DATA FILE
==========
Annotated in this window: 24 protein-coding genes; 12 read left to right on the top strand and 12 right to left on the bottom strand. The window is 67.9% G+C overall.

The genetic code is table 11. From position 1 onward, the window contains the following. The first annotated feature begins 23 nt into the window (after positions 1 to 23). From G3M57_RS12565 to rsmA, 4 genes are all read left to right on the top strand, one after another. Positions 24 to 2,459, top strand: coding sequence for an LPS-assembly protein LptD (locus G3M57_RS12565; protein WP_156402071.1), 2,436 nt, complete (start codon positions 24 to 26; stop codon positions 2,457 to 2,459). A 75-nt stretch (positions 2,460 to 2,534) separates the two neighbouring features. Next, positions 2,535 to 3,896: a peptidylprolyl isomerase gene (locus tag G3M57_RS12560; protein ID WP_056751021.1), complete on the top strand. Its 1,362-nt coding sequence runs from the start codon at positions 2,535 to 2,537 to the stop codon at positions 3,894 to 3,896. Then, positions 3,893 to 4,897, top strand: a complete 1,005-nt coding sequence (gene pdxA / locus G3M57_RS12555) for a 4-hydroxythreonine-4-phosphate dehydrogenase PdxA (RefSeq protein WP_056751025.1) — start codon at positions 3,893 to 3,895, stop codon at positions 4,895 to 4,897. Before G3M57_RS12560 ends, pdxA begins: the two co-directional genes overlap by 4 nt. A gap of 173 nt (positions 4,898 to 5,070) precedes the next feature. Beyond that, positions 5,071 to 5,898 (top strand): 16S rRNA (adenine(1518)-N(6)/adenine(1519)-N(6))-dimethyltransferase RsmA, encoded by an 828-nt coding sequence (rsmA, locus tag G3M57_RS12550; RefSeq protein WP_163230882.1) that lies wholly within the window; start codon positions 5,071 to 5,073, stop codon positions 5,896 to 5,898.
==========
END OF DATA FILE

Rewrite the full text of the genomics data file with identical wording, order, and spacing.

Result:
Annotated in this window: 24 protein-coding genes; 12 read left to right on the top strand and 12 right to left on the bottom strand. The window is 67.9% G+C overall.

The genetic code is table 11. From position 1 onward, the window contains the following. The first annotated feature begins 23 nt into the window (after positions 1 to 23). From G3M57_RS12565 to rsmA, 4 genes are all read left to right on the top strand, one after another. Positions 24 to 2,459, top strand: coding sequence for an LPS-assembly protein LptD (locus G3M57_RS12565; protein WP_156402071.1), 2,436 nt, complete (start codon positions 24 to 26; stop codon positions 2,457 to 2,459). A 75-nt stretch (positions 2,460 to 2,534) separates the two neighbouring features. Next, positions 2,535 to 3,896: a peptidylprolyl isomerase gene (locus tag G3M57_RS12560; protein ID WP_056751021.1), complete on the top strand. Its 1,362-nt coding sequence runs from the start codon at positions 2,535 to 2,537 to the stop codon at positions 3,894 to 3,896. Then, positions 3,893 to 4,897, top strand: a complete 1,005-nt coding sequence (gene pdxA / locus G3M57_RS12555) for a 4-hydroxythreonine-4-phosphate dehydrogenase PdxA (RefSeq protein WP_056751025.1) — start codon at positions 3,893 to 3,895, stop codon at positions 4,895 to 4,897. Before G3M57_RS12560 ends, pdxA begins: the two co-directional genes overlap by 4 nt. A gap of 173 nt (positions 4,898 to 5,070) precedes the next feature. Beyond that, positions 5,071 to 5,898 (top strand): 16S rRNA (adenine(1518)-N(6)/adenine(1519)-N(6))-dimethyltransferase RsmA, encoded by an 828-nt coding sequence (rsmA, locus tag G3M57_RS12550; RefSeq protein WP_163230882.1) that lies wholly within the window; start codon positions 5,071 to 5,073, stop codon positions 5,896 to 5,898.